Draft Environmental Impact Study (DEIS) Available for Review
Project Schedule/Key Milestones
March 2018: Staff recommends an initial route proposal after evaluating potential impacts through the Draft Environmental Impact Study.
June 15- July 30, 2018: Publication of the Draft Environmental Impact Statement (DEIS), a study that discloses impacts and benefits of possible route options for light rail. Made available to the public for comment for a 45-day period.
June 25, 2018: The Citizen Advisory Committee (CAC) meets to discuss a Preferred Alternative (PA) route recommendation to the Steering Committee.
July 19, 2018: Steering Committee holds a Public Hearing at Tigard Town Hall to hear testimony from residents regarding the route alignment options.
July 30, 2018: The Citizen Advisory Committee (CAC) makes a route recommendation to the Steering Committee.
August 13, 2018: Steering Committee recommends a Preferred Alternative (PA) light rail route.
September 2018: Local Jurisdictions (Tigard, Portland, Beaverton, et al) and TriMet approve the Preferred Alternative (PA) final light rail route.
October 2018: Metro Council adopts the Preferred Alternative (PA) final light rail route. The Preferred Alternative (PA) route is added to the Regional Transportation Plan (RTP).
What happens once a Preferred Alternative (PA) is chosen?
- All other alignment options will no longer be studied
- TriMet will begin advanced design work in order to avoid or minimize adverse impacts and develop detailed cost estimates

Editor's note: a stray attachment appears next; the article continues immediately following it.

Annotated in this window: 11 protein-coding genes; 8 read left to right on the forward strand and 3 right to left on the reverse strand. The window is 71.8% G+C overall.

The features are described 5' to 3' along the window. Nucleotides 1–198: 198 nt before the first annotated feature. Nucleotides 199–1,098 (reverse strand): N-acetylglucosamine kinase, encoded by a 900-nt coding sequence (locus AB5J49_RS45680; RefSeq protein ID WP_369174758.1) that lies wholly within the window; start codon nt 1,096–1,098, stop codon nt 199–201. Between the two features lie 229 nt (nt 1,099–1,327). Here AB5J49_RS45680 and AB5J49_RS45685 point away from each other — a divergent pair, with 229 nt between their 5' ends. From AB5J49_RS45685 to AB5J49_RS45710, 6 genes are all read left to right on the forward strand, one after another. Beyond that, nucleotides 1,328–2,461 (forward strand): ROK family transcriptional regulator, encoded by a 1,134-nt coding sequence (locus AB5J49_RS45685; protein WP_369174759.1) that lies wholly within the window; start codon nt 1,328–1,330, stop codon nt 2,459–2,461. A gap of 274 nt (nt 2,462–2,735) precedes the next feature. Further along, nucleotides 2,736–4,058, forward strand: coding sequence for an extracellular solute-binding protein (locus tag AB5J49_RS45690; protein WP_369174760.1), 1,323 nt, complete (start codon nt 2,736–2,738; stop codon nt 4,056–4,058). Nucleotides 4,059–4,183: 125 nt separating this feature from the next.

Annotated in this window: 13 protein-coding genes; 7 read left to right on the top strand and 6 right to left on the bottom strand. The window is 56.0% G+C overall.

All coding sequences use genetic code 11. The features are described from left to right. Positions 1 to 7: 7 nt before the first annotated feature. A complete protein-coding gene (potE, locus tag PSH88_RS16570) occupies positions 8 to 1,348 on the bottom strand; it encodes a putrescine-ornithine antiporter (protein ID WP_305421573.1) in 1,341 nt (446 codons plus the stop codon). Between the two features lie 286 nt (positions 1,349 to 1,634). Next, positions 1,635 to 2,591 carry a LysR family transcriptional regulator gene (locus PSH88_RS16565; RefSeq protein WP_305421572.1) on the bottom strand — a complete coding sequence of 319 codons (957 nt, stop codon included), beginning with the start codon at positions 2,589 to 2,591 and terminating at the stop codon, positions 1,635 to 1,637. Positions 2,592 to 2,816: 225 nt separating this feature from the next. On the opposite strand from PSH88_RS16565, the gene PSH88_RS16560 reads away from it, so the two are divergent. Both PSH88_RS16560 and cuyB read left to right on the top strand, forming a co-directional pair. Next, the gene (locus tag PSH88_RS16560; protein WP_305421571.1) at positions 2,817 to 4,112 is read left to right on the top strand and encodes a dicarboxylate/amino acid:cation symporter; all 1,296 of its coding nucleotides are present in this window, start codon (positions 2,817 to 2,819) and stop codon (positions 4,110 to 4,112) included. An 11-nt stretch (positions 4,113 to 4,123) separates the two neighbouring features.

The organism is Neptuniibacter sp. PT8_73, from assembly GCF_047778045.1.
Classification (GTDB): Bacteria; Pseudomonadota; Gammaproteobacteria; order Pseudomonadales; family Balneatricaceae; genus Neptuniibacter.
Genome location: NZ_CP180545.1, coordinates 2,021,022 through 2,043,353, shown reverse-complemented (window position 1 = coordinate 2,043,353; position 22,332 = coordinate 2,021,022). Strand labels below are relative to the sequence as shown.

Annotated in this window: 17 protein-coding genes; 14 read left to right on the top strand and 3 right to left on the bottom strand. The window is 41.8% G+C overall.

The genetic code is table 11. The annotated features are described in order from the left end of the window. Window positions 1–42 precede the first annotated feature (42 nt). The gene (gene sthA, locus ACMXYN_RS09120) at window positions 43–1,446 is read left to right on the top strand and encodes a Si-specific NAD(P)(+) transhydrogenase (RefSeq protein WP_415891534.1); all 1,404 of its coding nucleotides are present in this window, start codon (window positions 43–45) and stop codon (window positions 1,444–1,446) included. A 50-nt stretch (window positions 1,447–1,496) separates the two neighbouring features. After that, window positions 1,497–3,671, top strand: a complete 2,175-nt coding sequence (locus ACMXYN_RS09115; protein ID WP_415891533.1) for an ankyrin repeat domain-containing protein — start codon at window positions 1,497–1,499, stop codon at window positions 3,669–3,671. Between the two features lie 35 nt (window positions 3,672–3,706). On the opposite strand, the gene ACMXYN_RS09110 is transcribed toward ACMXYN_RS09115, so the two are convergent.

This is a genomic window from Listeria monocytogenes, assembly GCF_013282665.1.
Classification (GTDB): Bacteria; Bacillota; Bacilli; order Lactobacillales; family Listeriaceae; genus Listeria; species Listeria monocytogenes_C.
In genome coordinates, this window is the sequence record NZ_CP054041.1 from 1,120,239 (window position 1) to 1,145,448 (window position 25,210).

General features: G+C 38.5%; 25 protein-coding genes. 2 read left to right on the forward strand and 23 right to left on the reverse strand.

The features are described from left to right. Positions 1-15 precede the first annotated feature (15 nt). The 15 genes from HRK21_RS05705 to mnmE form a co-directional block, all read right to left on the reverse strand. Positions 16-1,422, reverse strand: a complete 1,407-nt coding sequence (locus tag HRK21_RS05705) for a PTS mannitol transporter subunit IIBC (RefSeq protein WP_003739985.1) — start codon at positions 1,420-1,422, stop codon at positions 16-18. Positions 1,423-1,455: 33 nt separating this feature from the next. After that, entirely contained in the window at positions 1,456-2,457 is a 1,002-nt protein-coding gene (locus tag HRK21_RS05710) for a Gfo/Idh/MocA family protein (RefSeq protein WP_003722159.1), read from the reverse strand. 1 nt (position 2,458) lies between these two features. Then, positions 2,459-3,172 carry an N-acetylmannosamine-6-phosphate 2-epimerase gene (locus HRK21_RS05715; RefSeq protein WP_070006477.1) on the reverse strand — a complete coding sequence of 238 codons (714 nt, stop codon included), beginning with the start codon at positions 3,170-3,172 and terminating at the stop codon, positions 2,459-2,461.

- Environmental review will continue and address issue brought up in the comment period
- A funding plan will be put in place that could include a regional funding vote in 2020 to help pay for some of the costs of the project
The Southwest Corridor Plan is a comprehensive planning effort to help address the impacts of future growth while preserving neighborhoods and creating more great places.
In July 2013, the Southwest Corridor Plan Steering Committee directed TriMet to undergo a broad update of existing transit service in the corridor, as a first priority for transit. They also identified roadway, bicycle, pedestrian, parks, trails and natural area projects that support local community visions.
Project partners in the region are seeking greater input from communities along the planned corridor to learn more about local travel patterns, ways to leverage future light rail with better pedestrian, bicycle and vehicle connections, improving access to parks and green space, and opportunities to locate customers closer to the area's retail centers.
Meanwhile, staff will be working on a preferred package of high capacity transit investments, including motor vehicle, bicycle and pedestrian connections to proposed light rail stations. Click here for FAQs about this project and its impacts on Tigard.